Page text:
Key examples of data-driven marketing strategies
Marketing needs to be data-driven in order to compete. Basing your strategies and tactics on robust data leads to more accurate insights, quicker decision making, and more effective marketing campaigns.
And there’s a lot of data available. Statista predicts that the world will produce, store, and consume roughly 181 zettabytes of data by the end of 2025. To put that into perspective, one zettabyte is enough data to store 30 billion 4k movies.
Figuring out how to collect and use the vast amount of available data may seem complicated, but data-driven marketing is well within reach. This post will cover five examples demonstrating what it can look like and how you can succeed by basing your marketing decisions on the numbers. We’ll talk about:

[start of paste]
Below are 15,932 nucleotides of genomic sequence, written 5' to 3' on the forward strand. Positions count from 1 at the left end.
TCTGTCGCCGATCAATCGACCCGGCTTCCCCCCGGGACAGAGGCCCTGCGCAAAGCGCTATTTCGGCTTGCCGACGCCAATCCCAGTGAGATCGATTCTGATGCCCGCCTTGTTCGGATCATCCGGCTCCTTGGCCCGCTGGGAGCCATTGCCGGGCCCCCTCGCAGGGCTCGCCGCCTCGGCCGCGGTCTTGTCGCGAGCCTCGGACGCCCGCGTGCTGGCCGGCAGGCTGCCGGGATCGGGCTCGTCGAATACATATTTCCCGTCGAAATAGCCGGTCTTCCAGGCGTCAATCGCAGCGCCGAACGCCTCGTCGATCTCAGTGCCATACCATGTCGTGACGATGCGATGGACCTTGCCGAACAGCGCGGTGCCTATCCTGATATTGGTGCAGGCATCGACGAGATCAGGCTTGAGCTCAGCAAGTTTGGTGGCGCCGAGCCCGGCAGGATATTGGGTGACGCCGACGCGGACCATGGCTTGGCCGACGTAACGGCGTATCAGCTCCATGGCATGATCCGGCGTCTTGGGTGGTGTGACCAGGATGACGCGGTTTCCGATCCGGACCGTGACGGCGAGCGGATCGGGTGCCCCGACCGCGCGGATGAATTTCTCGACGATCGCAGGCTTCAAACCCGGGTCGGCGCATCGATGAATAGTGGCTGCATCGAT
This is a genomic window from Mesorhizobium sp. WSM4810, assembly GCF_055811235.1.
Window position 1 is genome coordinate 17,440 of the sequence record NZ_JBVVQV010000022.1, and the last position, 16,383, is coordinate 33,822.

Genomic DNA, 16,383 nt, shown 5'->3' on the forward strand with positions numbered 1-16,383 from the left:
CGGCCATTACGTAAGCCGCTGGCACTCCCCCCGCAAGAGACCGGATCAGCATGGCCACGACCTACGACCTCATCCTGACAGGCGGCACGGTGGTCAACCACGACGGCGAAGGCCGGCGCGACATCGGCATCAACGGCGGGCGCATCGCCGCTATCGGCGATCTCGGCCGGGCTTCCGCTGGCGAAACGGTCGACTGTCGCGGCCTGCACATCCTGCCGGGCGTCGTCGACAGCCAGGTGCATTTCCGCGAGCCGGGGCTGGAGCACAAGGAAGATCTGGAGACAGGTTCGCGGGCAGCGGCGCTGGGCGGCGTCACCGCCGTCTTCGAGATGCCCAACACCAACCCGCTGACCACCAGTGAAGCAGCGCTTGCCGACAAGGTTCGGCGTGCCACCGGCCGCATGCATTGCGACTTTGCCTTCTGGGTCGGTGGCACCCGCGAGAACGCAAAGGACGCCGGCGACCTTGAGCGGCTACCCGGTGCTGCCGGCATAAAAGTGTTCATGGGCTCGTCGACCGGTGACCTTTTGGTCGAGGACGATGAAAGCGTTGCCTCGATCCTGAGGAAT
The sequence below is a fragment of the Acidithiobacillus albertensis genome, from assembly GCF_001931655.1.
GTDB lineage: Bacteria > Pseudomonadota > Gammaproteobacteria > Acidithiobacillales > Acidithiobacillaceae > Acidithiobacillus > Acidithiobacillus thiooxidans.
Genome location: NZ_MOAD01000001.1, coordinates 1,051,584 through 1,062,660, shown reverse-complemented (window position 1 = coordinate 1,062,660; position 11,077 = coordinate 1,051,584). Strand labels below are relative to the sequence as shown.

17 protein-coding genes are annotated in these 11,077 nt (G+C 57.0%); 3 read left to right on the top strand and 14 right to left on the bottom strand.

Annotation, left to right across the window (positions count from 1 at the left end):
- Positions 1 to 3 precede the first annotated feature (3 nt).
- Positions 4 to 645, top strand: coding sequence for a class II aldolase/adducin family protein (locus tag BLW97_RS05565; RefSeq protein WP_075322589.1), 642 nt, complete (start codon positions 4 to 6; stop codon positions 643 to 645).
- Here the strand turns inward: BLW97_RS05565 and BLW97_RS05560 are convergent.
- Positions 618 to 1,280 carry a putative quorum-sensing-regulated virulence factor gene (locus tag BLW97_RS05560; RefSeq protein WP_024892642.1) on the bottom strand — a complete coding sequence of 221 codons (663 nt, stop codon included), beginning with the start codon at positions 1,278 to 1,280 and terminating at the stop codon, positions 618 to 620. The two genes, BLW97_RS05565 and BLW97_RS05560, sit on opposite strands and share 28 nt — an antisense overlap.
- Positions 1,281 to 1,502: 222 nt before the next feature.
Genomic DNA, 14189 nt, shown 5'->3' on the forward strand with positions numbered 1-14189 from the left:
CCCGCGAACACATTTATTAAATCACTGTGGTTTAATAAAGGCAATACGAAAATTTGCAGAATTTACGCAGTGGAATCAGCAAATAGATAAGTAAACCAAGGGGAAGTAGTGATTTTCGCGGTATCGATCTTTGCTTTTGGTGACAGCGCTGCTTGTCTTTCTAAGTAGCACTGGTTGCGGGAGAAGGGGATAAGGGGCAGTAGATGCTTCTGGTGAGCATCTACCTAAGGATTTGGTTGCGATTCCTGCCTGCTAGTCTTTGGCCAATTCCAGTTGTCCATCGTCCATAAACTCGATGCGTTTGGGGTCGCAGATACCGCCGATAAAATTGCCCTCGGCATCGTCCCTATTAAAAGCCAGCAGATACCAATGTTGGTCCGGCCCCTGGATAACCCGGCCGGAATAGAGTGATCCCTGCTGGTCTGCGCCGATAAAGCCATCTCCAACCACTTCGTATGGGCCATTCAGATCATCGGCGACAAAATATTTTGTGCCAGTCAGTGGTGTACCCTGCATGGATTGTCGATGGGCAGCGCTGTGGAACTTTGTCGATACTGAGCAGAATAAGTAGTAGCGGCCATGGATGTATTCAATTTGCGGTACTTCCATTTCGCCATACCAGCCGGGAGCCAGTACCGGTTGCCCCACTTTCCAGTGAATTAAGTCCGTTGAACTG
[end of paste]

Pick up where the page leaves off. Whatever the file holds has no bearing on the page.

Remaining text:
- What is data-driven marketing?
- Top five examples of data-driven marketing strategies
- Data-driven marketing example: Philips crafts a new digital identity
- Benefits of data-driven marketing
What is data-driven marketing?
Data-driven marketing is the practice of using data to improve marketing communications. Traditional marketing tries to understand the target audience based largely on trial and error. With data-driven marketing, concrete details allow you to be certain that you’re optimizing every part of your marketing strategy.